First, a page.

The Critical Incident Videos are also produced in a way to tell a story from the police department's point of view, says Jeremy Rue, the associate dean at UC Berkeley's Graduate School of Journalism." It sets up the narrative arc of the piece, which is a popular technique in fiction. You set up a scene with context, you're contextualizing the video before you see it, so viewers are already equipped with that knowledge and it informs how they interpret what they see next. That's what you see in movies or commercials, where there's an opening narration that sets up a scene." Rue also noted that the San Diego Police Department is making redactions in some videos, which is an editorial choice.

From the podcast:

For example, when officers shot Toby Diller on Jan. 24 in the Oak Park neighborhood after a struggle where Diller reached for an officer's gun, the audio is redacted immediately after the officer shoots. Text in the video says that portion is redacted "because of graphic audio that was a result of the gunshot wound to Mr. Diller. We consider that audio disturbing and its release, in this form, would be disrespectful and gratuitous."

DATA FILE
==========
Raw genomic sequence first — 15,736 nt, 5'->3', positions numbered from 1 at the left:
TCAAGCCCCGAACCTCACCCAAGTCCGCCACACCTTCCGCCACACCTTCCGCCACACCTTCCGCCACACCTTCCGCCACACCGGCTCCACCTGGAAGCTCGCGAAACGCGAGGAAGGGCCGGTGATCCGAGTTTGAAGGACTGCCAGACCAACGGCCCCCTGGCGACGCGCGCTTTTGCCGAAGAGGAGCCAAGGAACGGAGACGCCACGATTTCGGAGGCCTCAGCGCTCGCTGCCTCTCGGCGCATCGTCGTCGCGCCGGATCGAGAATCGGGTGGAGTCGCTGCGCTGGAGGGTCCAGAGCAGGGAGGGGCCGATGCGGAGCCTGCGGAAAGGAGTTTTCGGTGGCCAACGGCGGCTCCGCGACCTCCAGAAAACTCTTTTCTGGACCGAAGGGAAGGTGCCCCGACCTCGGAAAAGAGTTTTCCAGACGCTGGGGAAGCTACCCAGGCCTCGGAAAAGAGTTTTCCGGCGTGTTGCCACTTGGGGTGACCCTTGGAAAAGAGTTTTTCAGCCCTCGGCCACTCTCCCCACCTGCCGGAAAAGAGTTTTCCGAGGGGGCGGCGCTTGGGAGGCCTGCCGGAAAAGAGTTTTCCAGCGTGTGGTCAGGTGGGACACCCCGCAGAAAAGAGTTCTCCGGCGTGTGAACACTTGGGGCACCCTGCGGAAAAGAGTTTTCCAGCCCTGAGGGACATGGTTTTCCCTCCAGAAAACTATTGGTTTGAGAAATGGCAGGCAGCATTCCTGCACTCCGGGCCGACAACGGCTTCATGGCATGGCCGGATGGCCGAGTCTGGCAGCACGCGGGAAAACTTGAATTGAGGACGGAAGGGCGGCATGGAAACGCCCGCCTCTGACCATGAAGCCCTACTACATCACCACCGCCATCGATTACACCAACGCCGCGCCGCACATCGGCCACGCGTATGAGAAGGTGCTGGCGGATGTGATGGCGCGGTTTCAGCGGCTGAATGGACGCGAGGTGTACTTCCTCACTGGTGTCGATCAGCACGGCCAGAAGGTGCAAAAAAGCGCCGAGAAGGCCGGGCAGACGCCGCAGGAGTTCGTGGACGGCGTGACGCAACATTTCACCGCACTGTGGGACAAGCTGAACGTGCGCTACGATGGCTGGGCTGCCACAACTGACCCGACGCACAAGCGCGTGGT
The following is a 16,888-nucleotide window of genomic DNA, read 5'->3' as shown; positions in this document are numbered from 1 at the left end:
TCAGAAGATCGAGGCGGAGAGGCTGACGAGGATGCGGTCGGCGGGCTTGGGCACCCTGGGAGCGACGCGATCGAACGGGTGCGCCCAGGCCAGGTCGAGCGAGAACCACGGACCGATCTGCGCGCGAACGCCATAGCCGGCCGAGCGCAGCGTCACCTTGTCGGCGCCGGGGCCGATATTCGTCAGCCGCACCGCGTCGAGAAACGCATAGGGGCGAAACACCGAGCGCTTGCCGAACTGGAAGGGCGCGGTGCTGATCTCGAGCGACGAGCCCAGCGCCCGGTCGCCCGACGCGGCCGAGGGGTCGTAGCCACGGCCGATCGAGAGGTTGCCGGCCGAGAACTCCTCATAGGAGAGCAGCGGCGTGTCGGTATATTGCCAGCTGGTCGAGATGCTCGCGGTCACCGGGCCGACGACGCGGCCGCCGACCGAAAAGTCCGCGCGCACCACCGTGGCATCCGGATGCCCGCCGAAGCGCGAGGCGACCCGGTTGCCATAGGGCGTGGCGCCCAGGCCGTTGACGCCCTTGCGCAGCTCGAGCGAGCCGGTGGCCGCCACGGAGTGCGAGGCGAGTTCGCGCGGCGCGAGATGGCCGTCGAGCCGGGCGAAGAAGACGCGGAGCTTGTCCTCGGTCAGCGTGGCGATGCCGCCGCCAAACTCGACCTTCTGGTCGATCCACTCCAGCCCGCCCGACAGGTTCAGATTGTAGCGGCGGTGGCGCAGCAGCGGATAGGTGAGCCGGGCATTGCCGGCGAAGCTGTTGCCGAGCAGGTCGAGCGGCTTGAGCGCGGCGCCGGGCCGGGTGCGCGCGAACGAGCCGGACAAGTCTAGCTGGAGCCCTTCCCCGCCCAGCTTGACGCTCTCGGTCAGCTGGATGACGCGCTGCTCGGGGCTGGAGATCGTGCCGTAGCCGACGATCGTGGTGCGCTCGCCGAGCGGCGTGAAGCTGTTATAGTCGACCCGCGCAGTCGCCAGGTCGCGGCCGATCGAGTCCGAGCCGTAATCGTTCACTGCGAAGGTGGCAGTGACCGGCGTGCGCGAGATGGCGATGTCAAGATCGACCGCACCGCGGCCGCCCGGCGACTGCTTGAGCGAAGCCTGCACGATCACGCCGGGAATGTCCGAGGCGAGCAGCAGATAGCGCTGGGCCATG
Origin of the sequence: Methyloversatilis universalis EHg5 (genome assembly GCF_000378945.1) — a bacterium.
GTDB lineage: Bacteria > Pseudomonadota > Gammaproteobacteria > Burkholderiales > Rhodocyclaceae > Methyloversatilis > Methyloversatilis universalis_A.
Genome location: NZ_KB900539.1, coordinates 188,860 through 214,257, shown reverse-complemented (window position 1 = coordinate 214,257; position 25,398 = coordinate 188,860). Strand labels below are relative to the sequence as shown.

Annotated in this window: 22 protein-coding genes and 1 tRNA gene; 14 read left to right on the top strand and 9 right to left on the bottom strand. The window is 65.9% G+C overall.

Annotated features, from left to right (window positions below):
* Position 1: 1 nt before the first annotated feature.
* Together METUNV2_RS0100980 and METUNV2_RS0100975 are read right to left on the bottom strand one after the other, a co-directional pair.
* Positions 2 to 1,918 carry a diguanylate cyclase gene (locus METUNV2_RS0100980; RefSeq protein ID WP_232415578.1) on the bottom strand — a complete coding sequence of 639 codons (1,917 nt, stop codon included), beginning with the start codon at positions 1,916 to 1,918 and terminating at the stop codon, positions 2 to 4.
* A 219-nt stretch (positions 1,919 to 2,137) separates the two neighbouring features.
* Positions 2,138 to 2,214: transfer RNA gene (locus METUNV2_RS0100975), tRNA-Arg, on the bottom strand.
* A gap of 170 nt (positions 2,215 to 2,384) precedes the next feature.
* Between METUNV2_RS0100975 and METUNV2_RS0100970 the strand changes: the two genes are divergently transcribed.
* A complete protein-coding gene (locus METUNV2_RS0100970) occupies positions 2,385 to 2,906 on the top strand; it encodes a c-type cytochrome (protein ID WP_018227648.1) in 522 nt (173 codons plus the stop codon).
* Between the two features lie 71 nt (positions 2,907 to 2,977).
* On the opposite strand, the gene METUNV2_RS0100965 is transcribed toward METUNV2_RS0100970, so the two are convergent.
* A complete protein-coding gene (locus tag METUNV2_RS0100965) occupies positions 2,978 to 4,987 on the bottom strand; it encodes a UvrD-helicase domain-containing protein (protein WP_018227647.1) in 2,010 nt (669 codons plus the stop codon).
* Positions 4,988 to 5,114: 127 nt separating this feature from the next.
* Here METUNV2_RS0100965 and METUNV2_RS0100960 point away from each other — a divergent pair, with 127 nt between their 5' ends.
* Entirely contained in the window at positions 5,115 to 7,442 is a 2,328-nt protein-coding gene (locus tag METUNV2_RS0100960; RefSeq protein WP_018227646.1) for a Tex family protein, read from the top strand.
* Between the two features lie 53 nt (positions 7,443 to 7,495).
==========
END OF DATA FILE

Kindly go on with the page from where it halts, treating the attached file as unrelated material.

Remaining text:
"When I saw that, I was skeptical about the rationale for doing that," Rue said. "If I had more trust in police, then I might see that and agree, and appreciate they didn't put out audio of someone dying in agony. But in this age, seeing all instances of police malfeasance, the redaction makes me skeptical."

Listen to the podcast for more information here.

Alex Saum-Pascual

Alex Saum-Pascual is a participant of the online course 'Seminar Science and Technology' offered by INTERNATIONAL SCHOOL OF TECHNOLOGY, SOCIETY AND CULTURE —— EXPLORING THE FUTURE FROM THE DIGITAL HUMANITIES. ALGORITHMIC CULTURES.

This course introduces the expansion of computational technologies, their social ubiquity, their mutation into a tool of power for global corporations, and the emergence of new spaces for analysis and cultural production which require a critical reflection that concerns the Humanities inasmuch as it is the transformation of the sense of what is.